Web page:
Former EPA chiefs say it's time to act on climate change

Federal government has responsibility, authority, they say

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WASHINGTON — Four former administrators of the U.S. Environmental Protection Agency who served under Republican presidents told a Senate panel Wednesday that climate change is real and the federal government has the responsibility and the legal authority to combat it.

While saying they might differ on the details of how U.S. officials should react, the former administrators said the cost of delay ­— or of doing nothing — was high.

In a hearing before a Senate Environment and Public Works subcommittee, William Ruckelshaus told the lawmakers that “the four former EPA administrators sitting in front of you found we were convinced by the overwhelming verdict of scientists that the Earth was warming and that we humans were the only controllable contributor to this phenomenon.”

Ruckelshaus was the nation’s first EPA administrator, a job he held under Presidents Richard Nixon and Ronald Reagan. He said the four administrators “believe there is legitimate scientific debate over the pace and effects of climate change, but no legitimate debate over the fact of the Earth’s warming or over man’s contribution.”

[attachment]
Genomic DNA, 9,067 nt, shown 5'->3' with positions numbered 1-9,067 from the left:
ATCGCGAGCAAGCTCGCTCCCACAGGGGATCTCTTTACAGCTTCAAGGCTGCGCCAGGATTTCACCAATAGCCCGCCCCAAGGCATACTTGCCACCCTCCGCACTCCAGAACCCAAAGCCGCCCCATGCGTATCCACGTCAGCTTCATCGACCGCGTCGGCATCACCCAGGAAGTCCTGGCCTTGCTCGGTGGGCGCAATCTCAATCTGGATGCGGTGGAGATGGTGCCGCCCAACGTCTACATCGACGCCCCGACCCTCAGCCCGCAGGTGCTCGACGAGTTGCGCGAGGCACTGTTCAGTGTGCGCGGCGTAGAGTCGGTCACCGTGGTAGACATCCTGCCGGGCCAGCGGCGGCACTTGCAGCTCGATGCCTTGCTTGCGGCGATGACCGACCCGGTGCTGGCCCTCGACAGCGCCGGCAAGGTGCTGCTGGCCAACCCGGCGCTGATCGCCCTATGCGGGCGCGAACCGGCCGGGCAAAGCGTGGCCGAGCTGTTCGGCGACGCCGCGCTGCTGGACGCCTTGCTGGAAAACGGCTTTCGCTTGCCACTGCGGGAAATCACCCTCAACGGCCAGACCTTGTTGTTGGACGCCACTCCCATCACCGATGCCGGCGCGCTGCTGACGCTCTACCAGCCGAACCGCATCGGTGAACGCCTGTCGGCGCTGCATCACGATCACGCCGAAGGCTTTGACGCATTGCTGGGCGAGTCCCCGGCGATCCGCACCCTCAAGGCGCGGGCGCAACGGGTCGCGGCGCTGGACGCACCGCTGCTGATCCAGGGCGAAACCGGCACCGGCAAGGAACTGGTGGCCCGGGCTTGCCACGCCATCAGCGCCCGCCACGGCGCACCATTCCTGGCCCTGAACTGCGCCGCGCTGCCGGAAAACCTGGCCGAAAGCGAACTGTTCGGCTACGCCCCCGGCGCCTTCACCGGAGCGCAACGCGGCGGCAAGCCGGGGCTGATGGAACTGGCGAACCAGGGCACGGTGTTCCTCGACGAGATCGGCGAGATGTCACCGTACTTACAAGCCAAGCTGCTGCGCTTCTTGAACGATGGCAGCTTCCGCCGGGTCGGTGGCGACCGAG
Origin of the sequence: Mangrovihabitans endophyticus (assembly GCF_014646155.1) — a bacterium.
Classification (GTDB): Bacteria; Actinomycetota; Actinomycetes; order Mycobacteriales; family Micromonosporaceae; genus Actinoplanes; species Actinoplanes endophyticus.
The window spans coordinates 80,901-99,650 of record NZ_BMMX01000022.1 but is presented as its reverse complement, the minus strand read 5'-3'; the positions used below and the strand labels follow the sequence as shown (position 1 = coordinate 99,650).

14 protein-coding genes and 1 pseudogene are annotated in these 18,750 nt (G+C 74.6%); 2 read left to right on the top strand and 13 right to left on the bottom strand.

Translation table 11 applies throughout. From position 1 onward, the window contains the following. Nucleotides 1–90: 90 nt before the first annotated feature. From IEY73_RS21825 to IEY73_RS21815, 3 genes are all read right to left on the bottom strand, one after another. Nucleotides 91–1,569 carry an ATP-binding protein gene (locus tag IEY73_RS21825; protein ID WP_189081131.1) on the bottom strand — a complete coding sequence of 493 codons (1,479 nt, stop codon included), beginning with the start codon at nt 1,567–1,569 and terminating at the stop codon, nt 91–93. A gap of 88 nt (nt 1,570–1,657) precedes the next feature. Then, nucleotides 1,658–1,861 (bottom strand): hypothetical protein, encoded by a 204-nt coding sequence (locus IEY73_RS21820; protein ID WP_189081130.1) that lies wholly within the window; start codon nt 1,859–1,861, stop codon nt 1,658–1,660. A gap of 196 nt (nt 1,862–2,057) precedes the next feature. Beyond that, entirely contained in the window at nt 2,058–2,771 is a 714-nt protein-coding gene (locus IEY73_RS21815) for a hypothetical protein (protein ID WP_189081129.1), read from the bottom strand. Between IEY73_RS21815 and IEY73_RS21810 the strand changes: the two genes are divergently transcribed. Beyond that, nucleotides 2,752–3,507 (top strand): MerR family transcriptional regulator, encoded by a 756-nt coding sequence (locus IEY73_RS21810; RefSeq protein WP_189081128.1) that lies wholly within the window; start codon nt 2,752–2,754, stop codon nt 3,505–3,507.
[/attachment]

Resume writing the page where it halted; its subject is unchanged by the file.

The hearing comes two weeks after the Obama administration proposed new rules to substantially reduce carbon pollution in the nation, a process that could shutter older coal-fired power plants and spur development of more wind and other alternative energy sources. The rules, which are still in the works, face considerable push -back from industry sources and Republicans on Capitol Hill.

The four former administrators were met by senators who generally sparred over familiar terrain and repeated their usual talking points.

Republican members of the Subcommittee on Clean Air and Nuclear Safety sought to poke holes in the scientific consensus on climate change and its effects, and to talk about how they think the Obama administration overreached in its recent rules and that Americans’ energy bills would rise if new carbon rules go into effect.

Democrats responded with exasperation that issues that used to have bipartisan consensus had turned bitterly political, and said the prevailing view among scientists about the nature of climate change couldn’t be ignored. More than one Democrat turned to comparisons of doctor-patient relationships: “When doctors tell us we need a heart bypass or cancer treatment, we listen,” said Sen. Barbara Boxer, D-Calif.

The former administrators generally said that all scientific issues presented complexities as well as costs. And there are always forces pushing back, saying the costs far outweigh the benefits.